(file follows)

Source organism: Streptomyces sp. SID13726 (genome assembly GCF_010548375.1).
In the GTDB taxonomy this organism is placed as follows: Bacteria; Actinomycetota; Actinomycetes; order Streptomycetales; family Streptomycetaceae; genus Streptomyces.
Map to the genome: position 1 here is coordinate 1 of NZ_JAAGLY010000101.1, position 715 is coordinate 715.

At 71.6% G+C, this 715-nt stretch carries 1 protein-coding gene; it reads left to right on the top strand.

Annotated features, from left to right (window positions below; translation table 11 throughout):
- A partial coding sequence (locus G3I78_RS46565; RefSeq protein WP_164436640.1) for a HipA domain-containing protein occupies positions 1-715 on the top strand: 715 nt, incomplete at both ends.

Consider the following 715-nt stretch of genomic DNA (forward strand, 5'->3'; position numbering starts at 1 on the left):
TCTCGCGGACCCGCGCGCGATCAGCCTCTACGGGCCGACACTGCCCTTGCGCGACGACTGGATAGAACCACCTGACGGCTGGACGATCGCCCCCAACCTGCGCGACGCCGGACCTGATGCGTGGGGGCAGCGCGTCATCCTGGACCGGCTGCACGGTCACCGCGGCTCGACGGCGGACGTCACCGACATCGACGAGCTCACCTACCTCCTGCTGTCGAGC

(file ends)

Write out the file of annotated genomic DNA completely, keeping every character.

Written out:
Source organism: Streptomyces sp. SID13726 (genome assembly GCF_010548375.1).
In the GTDB taxonomy this organism is placed as follows: Bacteria; Actinomycetota; Actinomycetes; order Streptomycetales; family Streptomycetaceae; genus Streptomyces.
Map to the genome: position 1 here is coordinate 1 of NZ_JAAGLY010000101.1, position 715 is coordinate 715.

At 71.6% G+C, this 715-nt stretch carries 1 protein-coding gene; it reads left to right on the top strand.

Annotated features, from left to right (window positions below; translation table 11 throughout):
- A partial coding sequence (locus G3I78_RS46565; RefSeq protein WP_164436640.1) for a HipA domain-containing protein occupies positions 1-715 on the top strand: 715 nt, incomplete at both ends.

Consider the following 715-nt stretch of genomic DNA (forward strand, 5'->3'; position numbering starts at 1 on the left):
TCTCGCGGACCCGCGCGCGATCAGCCTCTACGGGCCGACACTGCCCTTGCGCGACGACTGGATAGAACCACCTGACGGCTGGACGATCGCCCCCAACCTGCGCGACGCCGGACCTGATGCGTGGGGGCAGCGCGTCATCCTGGACCGGCTGCACGGTCACCGCGGCTCGACGGCGGACGTCACCGACATCGACGAGCTCACCTACCTCCTGCTGTCGAGC